If you would like to talk, either by phone or in person, please let me know.
That was actually a viewpoint I could get behind instead of all the rhetoric he had tried to feed me before.My Neurologist wrote:It is understandable that you feel that way. And don't get me wrong. No one will be happier than me if this leads to a new and effective therapy (and OHSU has some of the finest interventional radiologists in the country).
That said I have been working with people with MS for 27 years and there have been many other treatments with wonderful testimonials from patients who have undergone the therapies and reported incredible results. Hyperbaric oxygen, mercury detoxification, bee stings, calcium chelation and Procarin to name a few. All have proven over time to provide little or no benefit. So I am skeptical with reason.
To my disappointment, on February 19th, the IR gracefully bowed out of the whole deal with the following email:
Clearly the Neurology department holds great sway at OHSU. I had an appointment with my neurologist on March 24th where he reluctantly agreed to get someone at OHSU to perform the MRV. His agreement came with a boat-load of caveats and warnings designed to control my expectations and to reinforce my perception that this whole department would be approaching the entire endeavor expecting to find ... NOTHING. Because of this, I decided not to take him up on his offer. He didn't want to find anything and that is exactly what he would have found.The Interventional Radiologist wrote:No bother at all - I apologize for the delay, but I have been having difficulty determining the answer. Since our equipment is different, the exact sequences could not be reproduced, but they could be approximated. However, more important, I wanted to know whether the Neuroradiology department at OHSU would be willing to take on these evaluations. This would require more than adjusting sequences, but also developing expertise in interpretation. There seems to be such controversy surrounding this diagnosis and intervention that my honest opinion and best advice is to not have the imaging done here. This is not an easy recommendation for me to make, as I have the utmost confidence in the group here, and in OHSU. But I am concerned that you will not be best served being the first person to be imaged here for this specific indication.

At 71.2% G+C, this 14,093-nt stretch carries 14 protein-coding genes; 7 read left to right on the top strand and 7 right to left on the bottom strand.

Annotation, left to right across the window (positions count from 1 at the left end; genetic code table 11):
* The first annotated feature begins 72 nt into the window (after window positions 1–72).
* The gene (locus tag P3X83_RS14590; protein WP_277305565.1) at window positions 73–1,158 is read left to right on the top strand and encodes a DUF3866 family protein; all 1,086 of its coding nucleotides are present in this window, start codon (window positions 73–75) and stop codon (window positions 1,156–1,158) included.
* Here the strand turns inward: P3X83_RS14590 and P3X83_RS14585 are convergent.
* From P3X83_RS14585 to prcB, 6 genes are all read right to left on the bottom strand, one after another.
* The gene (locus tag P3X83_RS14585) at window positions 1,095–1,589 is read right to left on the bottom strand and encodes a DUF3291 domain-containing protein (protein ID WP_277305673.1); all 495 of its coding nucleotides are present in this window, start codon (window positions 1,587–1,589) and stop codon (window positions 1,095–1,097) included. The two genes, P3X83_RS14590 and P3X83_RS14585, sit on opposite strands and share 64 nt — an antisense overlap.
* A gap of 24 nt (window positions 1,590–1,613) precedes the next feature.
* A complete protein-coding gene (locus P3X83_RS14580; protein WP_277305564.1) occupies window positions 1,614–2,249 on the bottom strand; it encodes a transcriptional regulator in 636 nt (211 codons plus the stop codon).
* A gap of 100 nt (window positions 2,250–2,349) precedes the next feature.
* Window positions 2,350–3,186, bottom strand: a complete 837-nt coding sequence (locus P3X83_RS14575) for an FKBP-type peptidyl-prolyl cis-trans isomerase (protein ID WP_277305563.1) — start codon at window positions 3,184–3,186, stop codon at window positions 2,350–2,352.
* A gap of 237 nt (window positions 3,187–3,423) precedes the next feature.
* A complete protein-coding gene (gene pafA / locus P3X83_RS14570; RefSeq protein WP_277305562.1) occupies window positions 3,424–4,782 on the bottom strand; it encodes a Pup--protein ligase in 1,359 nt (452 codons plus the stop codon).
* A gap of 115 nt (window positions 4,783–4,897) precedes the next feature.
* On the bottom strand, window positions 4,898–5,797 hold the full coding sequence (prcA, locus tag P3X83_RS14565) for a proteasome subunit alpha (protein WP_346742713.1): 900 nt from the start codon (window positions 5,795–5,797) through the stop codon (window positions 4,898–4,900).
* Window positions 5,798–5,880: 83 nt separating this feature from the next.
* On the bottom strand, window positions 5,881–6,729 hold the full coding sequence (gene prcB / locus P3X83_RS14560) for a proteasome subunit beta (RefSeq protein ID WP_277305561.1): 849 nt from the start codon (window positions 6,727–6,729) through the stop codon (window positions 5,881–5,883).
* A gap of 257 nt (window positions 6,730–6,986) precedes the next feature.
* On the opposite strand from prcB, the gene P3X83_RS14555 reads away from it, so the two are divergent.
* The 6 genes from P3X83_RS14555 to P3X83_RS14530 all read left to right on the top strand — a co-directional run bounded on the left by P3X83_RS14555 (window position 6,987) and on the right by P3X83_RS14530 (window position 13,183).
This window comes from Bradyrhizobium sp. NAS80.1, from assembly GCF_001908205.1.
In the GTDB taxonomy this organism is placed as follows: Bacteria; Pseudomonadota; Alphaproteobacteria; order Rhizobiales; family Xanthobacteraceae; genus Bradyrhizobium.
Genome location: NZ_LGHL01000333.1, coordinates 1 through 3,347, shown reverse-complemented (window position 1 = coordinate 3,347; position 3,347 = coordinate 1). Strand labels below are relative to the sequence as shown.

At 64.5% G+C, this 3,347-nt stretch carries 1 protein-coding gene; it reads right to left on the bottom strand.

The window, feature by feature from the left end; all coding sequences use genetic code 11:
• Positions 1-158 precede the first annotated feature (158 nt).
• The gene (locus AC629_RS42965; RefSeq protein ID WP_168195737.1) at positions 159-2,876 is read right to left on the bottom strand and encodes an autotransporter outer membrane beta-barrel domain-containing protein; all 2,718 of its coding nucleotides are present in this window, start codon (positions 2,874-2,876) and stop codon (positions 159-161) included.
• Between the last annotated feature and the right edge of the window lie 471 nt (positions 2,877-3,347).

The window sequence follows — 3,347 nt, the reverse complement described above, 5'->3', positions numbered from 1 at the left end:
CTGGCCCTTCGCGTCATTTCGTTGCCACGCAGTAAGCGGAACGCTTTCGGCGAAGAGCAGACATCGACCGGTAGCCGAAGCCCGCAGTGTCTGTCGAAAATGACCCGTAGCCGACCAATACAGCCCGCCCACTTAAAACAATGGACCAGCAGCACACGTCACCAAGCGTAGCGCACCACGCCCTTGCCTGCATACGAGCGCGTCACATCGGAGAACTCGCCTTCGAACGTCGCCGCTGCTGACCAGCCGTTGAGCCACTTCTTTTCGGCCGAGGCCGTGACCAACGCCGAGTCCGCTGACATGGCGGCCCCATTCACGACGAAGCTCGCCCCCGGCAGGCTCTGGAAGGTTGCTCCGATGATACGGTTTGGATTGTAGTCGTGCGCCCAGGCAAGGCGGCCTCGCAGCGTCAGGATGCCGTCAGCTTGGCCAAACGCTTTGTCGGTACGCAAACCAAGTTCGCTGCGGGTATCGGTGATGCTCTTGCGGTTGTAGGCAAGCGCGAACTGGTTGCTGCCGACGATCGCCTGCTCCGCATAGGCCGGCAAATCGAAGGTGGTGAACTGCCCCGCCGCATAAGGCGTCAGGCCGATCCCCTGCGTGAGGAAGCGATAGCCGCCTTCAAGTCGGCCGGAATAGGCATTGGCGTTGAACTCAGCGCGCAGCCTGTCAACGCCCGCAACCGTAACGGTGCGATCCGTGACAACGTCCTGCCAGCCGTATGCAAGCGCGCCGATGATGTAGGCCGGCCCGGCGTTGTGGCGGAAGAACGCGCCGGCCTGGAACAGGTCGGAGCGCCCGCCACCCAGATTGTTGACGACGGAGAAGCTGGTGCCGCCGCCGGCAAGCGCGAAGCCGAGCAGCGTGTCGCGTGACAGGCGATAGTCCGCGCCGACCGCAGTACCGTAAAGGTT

If you are going to end up paying for this out of pocket, I think it would be better to go to Stanford to have the imaging.
Let me know if I can help you with Dr. Dake - sounds to me as though you have not had any progress?
I stopped taking Rebif in June. I think it did help for the first 3-4 years, but it felt like it's effectiveness was petering out. Oh, and they doubled my co-pay. Oh, and recent studies showing the ineffectiveness of CRAB treatments at delaying disability were the last straw. I was surprised not to receive another email from him when I quit, because the mail order pharmacy said they were going to tattle on me.
My next neurological appointment is in September. Can't wait.